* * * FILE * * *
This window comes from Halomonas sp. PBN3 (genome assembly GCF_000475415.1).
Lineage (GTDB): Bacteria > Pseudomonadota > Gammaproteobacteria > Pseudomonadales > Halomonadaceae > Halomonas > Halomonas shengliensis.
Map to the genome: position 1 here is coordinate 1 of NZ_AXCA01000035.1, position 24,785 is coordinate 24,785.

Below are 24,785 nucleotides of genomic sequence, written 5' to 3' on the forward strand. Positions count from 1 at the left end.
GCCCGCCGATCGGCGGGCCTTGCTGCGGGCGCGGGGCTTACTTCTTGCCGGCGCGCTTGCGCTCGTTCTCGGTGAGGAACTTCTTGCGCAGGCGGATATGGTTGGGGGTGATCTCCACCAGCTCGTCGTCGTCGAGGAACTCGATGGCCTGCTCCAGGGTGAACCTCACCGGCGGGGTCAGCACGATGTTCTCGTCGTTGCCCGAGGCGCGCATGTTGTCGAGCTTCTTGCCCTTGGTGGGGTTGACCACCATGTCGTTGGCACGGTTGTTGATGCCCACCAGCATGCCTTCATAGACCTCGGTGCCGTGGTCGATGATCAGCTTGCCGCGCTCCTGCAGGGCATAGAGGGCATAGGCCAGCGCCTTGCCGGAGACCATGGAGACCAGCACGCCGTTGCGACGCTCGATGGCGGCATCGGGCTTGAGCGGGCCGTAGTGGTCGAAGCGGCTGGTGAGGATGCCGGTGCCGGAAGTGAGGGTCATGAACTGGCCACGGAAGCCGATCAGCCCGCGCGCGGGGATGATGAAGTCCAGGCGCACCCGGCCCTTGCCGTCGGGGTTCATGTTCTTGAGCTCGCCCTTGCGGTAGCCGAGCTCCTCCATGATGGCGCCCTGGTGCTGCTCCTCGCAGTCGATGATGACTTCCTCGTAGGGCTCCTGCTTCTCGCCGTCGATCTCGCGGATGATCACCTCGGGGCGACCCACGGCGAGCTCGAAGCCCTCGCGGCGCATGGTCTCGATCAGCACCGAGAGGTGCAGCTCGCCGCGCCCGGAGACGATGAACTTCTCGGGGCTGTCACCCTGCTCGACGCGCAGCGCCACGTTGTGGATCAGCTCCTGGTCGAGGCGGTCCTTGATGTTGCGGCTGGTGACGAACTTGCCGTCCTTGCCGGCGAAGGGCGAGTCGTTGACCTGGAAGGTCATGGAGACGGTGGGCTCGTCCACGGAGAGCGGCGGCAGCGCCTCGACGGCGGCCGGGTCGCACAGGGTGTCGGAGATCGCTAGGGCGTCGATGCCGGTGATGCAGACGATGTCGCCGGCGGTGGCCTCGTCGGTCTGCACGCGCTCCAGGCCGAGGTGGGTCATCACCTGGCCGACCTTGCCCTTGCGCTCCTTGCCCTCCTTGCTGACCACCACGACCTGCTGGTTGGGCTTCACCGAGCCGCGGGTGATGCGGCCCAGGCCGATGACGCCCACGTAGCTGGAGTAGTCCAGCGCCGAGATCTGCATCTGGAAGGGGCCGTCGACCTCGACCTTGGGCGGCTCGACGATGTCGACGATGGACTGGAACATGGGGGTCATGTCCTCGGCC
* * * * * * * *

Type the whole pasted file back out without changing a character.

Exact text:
This window comes from Halomonas sp. PBN3 (genome assembly GCF_000475415.1).
Lineage (GTDB): Bacteria > Pseudomonadota > Gammaproteobacteria > Pseudomonadales > Halomonadaceae > Halomonas > Halomonas shengliensis.
Map to the genome: position 1 here is coordinate 1 of NZ_AXCA01000035.1, position 24,785 is coordinate 24,785.

Below are 24,785 nucleotides of genomic sequence, written 5' to 3' on the forward strand. Positions count from 1 at the left end.
GCCCGCCGATCGGCGGGCCTTGCTGCGGGCGCGGGGCTTACTTCTTGCCGGCGCGCTTGCGCTCGTTCTCGGTGAGGAACTTCTTGCGCAGGCGGATATGGTTGGGGGTGATCTCCACCAGCTCGTCGTCGTCGAGGAACTCGATGGCCTGCTCCAGGGTGAACCTCACCGGCGGGGTCAGCACGATGTTCTCGTCGTTGCCCGAGGCGCGCATGTTGTCGAGCTTCTTGCCCTTGGTGGGGTTGACCACCATGTCGTTGGCACGGTTGTTGATGCCCACCAGCATGCCTTCATAGACCTCGGTGCCGTGGTCGATGATCAGCTTGCCGCGCTCCTGCAGGGCATAGAGGGCATAGGCCAGCGCCTTGCCGGAGACCATGGAGACCAGCACGCCGTTGCGACGCTCGATGGCGGCATCGGGCTTGAGCGGGCCGTAGTGGTCGAAGCGGCTGGTGAGGATGCCGGTGCCGGAAGTGAGGGTCATGAACTGGCCACGGAAGCCGATCAGCCCGCGCGCGGGGATGATGAAGTCCAGGCGCACCCGGCCCTTGCCGTCGGGGTTCATGTTCTTGAGCTCGCCCTTGCGGTAGCCGAGCTCCTCCATGATGGCGCCCTGGTGCTGCTCCTCGCAGTCGATGATGACTTCCTCGTAGGGCTCCTGCTTCTCGCCGTCGATCTCGCGGATGATCACCTCGGGGCGACCCACGGCGAGCTCGAAGCCCTCGCGGCGCATGGTCTCGATCAGCACCGAGAGGTGCAGCTCGCCGCGCCCGGAGACGATGAACTTCTCGGGGCTGTCACCCTGCTCGACGCGCAGCGCCACGTTGTGGATCAGCTCCTGGTCGAGGCGGTCCTTGATGTTGCGGCTGGTGACGAACTTGCCGTCCTTGCCGGCGAAGGGCGAGTCGTTGACCTGGAAGGTCATGGAGACGGTGGGCTCGTCCACGGAGAGCGGCGGCAGCGCCTCGACGGCGGCCGGGTCGCACAGGGTGTCGGAGATCGCTAGGGCGTCGATGCCGGTGATGCAGACGATGTCGCCGGCGGTGGCCTCGTCGGTCTGCACGCGCTCCAGGCCGAGGTGGGTCATCACCTGGCCGACCTTGCCCTTGCGCTCCTTGCCCTCCTTGCTGACCACCACGACCTGCTGGTTGGGCTTCACCGAGCCGCGGGTGATGCGGCCCAGGCCGATGACGCCCACGTAGCTGGAGTAGTCCAGCGCCGAGATCTGCATCTGGAAGGGGCCGTCGACCTCGACCTTGGGCGGCTCGACGATGTCGACGATGGACTGGAACATGGGGGTCATGTCCTCGGCC